Heck v. Humphrey
Supreme Court of the United States
April 18, 1994, Argued ; June 24, 1994, Decided
[*478] [***389] [**2368] JUSTICE SCALIA delivered the opinion of the Court.
This case presents the question whether a state [****5] prisoner may challenge the constitutionality of his conviction in a suit for damages under 42 U.S.C. § 1983.
Petitioner Roy Heck was convicted in Indiana state court of voluntary manslaughter for the killing of Rickie Heck, his wife, and is serving a 15-year sentence in an Indiana prison. While the appeal from his conviction was pending, petitioner, [*479] proceeding pro se, filed this suit in Federal District Court under 42 U.S.C. § 1983, naming as defendants respondents James Humphrey and Robert Ewbank, Dearborn County prosecutors, and Michael Krinoph, an investigator with the Indiana State Police. The complaint alleged that respondents, acting under color of state law, had engaged in an "unlawful, unreasonable, and arbitrary investigation" leading to petitioner's arrest; "knowingly destroyed" evidence "which was exculpatory in nature and could have proved [petitioner's] innocence"; and caused "an illegal and unlawful voice identification procedure" to be used at petitioner's trial. App. 5-6. The complaint sought, among other things, compensatory and punitive monetary damages. It did not ask for injunctive relief, and petitioner has [***390] not sought release [****6] from custody in this action.
The District Court dismissed the action without prejudice, because the issues it raised "directly implicate the legality of [petitioner's] confinement," id., at 13. While petitioner's appeal to the Seventh Circuit was pending, the Indiana Supreme Court upheld his conviction and sentence on direct appeal, Heck v. State, 552 N.E.2d 446, 449 (Ind. 1990); his first petition for a writ of habeas corpus in Federal District Court was dismissed because it contained unexhausted claims; [****7] and his second federal habeas petition was denied, and the denial affirmed by the Seventh Circuit.
When the Seventh Circuit reached petitioner's appeal from dismissal of his § 1983 complaint, it affirmed the judgment and approved the reasoning of the District Court: "If, regardless of the relief sought, the plaintiff [in a federal civil [*480] rights action] is challenging the legality of his conviction,  so that if he won his case the state [**2369] would be obliged to release him even if he hadn't sought that relief, the suit is classified as an application for habeas corpus and the plaintiff must exhaust his state remedies, on pain of dismissal if he fails to do so." 997 F.2d 355, 357 (1993). Heck filed a petition for certiorari, which we granted. 510 U.S. 1068 (1994).Read The Full CaseNot a Lexis Advance subscriber? Try it out for free.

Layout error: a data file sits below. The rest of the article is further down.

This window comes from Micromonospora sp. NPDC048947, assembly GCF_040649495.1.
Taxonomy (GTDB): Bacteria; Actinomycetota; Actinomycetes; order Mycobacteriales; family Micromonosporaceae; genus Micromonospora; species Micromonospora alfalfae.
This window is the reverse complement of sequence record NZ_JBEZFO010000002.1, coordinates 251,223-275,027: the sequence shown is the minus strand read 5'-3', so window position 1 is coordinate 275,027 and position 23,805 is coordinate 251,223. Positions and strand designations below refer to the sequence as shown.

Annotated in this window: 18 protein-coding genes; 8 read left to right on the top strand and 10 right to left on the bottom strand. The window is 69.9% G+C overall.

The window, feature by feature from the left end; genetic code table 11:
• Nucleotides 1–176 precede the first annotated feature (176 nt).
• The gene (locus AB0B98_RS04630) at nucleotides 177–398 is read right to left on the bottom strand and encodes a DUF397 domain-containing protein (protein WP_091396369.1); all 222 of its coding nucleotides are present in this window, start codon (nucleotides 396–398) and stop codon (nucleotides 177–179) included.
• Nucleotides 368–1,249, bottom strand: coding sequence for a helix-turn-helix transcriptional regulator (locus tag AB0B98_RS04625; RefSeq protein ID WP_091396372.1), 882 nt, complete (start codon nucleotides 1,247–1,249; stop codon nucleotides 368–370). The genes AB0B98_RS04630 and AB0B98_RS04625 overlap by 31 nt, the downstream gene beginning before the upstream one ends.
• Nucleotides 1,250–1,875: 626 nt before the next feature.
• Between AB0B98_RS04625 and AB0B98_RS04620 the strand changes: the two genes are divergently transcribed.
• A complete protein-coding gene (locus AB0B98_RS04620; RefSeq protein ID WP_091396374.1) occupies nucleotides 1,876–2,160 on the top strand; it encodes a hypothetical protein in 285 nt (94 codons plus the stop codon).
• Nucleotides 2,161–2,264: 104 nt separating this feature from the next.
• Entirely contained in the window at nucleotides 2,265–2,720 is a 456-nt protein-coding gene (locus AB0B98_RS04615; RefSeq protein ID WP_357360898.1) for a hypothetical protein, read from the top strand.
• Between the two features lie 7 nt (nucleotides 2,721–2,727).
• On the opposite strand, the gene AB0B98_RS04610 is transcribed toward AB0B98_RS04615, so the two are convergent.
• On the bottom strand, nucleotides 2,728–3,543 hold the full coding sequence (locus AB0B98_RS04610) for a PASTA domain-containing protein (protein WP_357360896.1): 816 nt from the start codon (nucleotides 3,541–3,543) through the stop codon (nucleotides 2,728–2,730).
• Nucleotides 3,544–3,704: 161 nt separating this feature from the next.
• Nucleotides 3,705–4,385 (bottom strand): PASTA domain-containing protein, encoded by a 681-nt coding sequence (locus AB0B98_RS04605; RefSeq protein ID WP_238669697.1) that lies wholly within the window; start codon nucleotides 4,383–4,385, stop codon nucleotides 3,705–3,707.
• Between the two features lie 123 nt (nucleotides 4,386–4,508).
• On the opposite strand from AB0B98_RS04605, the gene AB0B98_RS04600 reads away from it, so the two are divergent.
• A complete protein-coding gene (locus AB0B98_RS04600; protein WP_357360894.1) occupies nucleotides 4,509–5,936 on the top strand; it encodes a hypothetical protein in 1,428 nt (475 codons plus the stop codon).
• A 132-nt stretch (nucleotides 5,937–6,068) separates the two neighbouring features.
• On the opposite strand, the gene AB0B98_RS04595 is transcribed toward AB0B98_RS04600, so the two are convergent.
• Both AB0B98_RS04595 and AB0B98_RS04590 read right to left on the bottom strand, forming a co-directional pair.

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512 U.S. 477 *; 114 S. Ct. 2364 **; 129 L. Ed. 2d 383 ***; 1994 U.S. LEXIS 4824 ****; 62 U.S.L.W. 4594; 94 Cal. Daily Op. Service 4755; 94 Daily Journal DAR 8793
ROY HECK v. JAMES HUMPHREY ET AL.
Prior History: [****1] ON WRIT OF CERTIORARI TO THE UNITED STATES COURT OF APPEALS FOR THE SEVENTH CIRCUIT.
Disposition: 997 F.2d 355, affirmed.
damages, confinement, state prisoner, common law, invalidated, sentence, common-law, probable cause, rights, federal court, habeas corpus, convicted, exhaustion, cases, malicious prosecution, cause of action, state court, immunity, analogy, tort of malicious prosecution, malicious-prosecution, challenging, arrest, abuse of process, civil rights, deprivation, required to exhaust, claim for damages, district court, seek damages
Civil Rights Law, Protection of Rights, Section 1983 Actions, Scope, Civil Procedure, Judgments, Preclusion of Judgments, Res Judicata, General Overview, Procedural Matters, Federal Versus State Law, Exhaustion Doctrine, Criminal Law & Procedure, Procedural Defenses, Exhaustion of Remedies, Prerequisites, Labor & Employment Law, Collective Bargaining & Labor Relations, Enforcement of Bargaining Agreements, Exhaustion of Remedies, Habeas Corpus, Procedure, Exclusivity, Jurisdiction, Cognizable Issues, Postconviction Proceedings, Imprisonment, Torts, Types of Damages, Compensatory Damages, Preliminary Proceedings, Arraignments, Procedural Matters, Intentional Torts, Malicious Prosecution, Elements, Favorable Termination, Abuse of Process, Sentences, Remedies, Damages, Expungement of Convictions, Justiciability, Preliminary Considerations, Federal & State Interrelationships, Federal Common Law, Full Faith & Credit